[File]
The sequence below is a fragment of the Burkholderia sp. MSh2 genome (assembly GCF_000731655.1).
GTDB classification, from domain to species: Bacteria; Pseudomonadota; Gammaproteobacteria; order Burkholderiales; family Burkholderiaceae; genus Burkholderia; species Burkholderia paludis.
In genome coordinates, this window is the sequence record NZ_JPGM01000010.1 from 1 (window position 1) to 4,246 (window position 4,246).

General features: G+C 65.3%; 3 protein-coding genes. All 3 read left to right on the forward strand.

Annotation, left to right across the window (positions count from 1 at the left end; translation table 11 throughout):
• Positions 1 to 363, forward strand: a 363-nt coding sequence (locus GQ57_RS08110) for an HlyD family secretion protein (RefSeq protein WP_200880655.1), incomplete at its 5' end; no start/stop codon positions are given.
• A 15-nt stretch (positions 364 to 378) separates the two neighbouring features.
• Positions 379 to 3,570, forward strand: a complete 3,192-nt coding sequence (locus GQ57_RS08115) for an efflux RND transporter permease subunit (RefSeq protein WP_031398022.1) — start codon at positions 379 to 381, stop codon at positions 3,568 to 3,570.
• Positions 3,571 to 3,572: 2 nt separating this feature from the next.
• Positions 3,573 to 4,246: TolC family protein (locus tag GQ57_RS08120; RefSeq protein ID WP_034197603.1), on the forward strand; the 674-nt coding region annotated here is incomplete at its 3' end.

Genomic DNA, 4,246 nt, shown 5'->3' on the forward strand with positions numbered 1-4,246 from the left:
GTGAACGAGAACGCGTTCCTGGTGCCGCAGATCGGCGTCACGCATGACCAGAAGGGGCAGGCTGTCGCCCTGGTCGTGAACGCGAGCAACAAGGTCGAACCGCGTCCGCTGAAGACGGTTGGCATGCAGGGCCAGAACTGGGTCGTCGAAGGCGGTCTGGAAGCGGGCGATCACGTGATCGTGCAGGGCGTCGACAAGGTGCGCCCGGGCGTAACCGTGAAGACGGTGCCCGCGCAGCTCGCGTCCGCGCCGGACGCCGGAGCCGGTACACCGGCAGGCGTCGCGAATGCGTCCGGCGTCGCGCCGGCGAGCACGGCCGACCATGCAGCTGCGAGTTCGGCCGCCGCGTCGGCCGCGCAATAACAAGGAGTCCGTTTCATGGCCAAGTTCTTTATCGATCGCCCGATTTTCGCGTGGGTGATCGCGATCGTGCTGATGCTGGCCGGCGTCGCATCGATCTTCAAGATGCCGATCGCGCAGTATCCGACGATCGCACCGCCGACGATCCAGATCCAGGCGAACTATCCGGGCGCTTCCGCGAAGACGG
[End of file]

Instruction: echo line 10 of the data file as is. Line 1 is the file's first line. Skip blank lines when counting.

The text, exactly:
• Positions 3,573 to 4,246: TolC family protein (locus tag GQ57_RS08120; RefSeq protein ID WP_034197603.1), on the forward strand; the 674-nt coding region annotated here is incomplete at its 3' end.